As we understand it, when spending is greater than the established discretionary caps and net costs for a year are negative (thereby increasing the debt)— the Office for Management and Budget (OMB) is required to implement the sequestration of mandatory programs including the public VR Program, required by the Budget Control Act of 2011, to make up for that cost. Given the size of the proposed tax cuts ($1.5 trillion), proposed tax reform would trigger a sequestration level so high that it would entirely eliminate funding for mandatory programs subject to sequestration, including again the public VR program.
This article from the Center for American Progress highlights some of the other programs that will see funding cuts, including the elimination of funding for VR basic State grants. Report about this…
Hill staffer says it is pretty unlikely the Senate tax bill passes as even with the elimination of every program on the list, OMB will still be short the money necessary to cover the deficit. It is also absolutely possible this could happen but unclear how it would actually be implemented. Again, VR isn’t eliminated in the tax bill itself, but the PAYGO would be devastating to just about every program in the country – including financial aid for higher education, Centers for Disease Control, Department of Justice, etc.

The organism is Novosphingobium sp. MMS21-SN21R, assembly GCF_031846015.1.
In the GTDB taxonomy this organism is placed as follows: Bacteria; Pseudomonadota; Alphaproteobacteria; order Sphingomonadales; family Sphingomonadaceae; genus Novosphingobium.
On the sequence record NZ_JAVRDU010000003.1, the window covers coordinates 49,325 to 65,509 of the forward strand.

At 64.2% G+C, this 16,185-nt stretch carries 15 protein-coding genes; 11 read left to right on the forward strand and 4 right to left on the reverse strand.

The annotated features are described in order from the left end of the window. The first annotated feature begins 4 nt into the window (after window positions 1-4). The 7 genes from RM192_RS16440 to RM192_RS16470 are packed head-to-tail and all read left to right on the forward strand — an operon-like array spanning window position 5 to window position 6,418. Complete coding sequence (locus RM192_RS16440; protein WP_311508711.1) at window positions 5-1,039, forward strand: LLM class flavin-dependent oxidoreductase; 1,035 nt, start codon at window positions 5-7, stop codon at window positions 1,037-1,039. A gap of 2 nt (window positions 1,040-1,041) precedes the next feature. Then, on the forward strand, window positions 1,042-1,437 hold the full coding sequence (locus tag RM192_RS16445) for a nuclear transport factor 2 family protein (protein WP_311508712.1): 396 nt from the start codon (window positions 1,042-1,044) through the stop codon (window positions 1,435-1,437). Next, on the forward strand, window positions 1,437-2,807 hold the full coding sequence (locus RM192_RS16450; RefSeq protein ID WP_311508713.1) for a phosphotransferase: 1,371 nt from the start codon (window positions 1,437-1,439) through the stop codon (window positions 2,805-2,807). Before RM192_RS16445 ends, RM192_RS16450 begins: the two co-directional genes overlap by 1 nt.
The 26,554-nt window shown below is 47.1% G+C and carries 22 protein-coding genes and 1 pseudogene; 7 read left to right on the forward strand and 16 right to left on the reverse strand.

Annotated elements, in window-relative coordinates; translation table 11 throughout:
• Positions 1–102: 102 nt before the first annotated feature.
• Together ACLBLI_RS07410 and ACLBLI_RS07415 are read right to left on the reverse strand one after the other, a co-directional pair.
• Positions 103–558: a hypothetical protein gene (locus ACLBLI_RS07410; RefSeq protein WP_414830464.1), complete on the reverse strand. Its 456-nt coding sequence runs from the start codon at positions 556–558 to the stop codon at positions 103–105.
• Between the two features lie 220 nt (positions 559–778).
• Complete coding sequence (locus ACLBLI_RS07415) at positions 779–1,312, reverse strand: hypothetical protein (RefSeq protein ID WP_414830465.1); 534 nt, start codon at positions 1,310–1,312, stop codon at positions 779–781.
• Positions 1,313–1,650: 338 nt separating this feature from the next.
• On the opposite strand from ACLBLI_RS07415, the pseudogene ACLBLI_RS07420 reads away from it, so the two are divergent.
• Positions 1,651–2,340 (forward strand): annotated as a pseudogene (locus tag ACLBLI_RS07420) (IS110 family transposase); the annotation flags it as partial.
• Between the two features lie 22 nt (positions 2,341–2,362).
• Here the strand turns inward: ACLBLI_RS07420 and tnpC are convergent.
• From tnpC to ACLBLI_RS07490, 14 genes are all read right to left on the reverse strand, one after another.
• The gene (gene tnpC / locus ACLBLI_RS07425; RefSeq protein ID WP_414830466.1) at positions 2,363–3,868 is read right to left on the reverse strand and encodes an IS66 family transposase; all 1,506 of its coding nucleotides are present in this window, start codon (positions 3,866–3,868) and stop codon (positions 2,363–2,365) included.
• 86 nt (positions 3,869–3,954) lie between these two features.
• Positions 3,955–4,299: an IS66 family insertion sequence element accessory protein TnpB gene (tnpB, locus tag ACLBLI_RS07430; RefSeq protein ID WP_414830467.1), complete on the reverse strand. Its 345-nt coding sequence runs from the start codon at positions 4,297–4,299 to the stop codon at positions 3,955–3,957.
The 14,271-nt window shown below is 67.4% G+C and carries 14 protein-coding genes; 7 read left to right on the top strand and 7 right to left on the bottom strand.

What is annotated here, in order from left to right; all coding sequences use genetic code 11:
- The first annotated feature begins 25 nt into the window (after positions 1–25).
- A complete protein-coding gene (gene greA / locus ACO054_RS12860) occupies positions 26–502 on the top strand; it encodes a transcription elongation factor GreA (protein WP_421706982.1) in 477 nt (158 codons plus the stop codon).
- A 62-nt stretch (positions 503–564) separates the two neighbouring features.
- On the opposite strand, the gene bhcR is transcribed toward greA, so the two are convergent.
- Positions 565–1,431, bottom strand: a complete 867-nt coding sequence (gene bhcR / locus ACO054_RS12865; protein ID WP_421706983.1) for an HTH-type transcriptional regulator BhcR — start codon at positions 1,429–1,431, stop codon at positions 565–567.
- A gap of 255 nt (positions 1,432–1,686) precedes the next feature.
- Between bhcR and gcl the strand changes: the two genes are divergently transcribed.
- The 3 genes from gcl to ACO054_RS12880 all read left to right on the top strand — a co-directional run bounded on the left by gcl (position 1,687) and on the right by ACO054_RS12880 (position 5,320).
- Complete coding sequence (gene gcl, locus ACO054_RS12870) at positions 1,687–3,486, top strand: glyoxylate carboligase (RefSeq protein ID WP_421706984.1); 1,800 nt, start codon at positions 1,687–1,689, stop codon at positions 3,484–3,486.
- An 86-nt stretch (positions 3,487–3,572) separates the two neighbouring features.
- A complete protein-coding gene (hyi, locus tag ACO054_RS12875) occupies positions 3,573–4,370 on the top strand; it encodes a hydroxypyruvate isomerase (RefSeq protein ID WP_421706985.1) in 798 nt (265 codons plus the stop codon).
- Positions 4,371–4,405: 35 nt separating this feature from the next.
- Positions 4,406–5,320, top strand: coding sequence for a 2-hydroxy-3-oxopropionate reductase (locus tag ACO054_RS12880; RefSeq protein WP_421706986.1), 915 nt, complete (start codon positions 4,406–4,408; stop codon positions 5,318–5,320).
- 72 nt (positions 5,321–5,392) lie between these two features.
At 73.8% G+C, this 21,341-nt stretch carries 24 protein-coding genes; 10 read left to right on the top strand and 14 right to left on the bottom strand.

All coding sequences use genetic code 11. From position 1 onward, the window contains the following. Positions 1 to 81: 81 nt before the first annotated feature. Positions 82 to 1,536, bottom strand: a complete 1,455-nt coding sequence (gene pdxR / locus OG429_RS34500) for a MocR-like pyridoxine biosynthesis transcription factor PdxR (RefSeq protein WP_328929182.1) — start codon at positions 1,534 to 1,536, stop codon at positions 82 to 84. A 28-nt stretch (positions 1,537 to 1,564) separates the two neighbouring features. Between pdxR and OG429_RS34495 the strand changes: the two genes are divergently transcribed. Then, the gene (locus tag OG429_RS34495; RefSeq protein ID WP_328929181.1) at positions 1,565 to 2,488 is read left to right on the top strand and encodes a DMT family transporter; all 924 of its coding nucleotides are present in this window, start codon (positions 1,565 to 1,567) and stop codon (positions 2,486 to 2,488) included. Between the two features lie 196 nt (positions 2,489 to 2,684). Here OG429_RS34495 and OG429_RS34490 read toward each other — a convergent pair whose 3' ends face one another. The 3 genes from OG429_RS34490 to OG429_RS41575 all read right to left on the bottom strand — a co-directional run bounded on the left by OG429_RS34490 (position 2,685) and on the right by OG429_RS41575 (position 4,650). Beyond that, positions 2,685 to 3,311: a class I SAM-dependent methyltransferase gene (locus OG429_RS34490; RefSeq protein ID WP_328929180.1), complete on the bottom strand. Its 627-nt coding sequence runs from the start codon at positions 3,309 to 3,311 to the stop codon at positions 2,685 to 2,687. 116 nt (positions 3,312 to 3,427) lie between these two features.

CSAVR is sending a letter expressing concern to the House and Senate leadership, but we also think it is time for stakeholders to write letters, just to be on the safe side. We are reaching out to stakeholders to ensure they are aware of this threat and can share concerns they may have about it with their Congressional members. Again, there is an urgency to this matter because the Senate has announced plans to vote on their tax reform bill by this Friday, 12/1/17.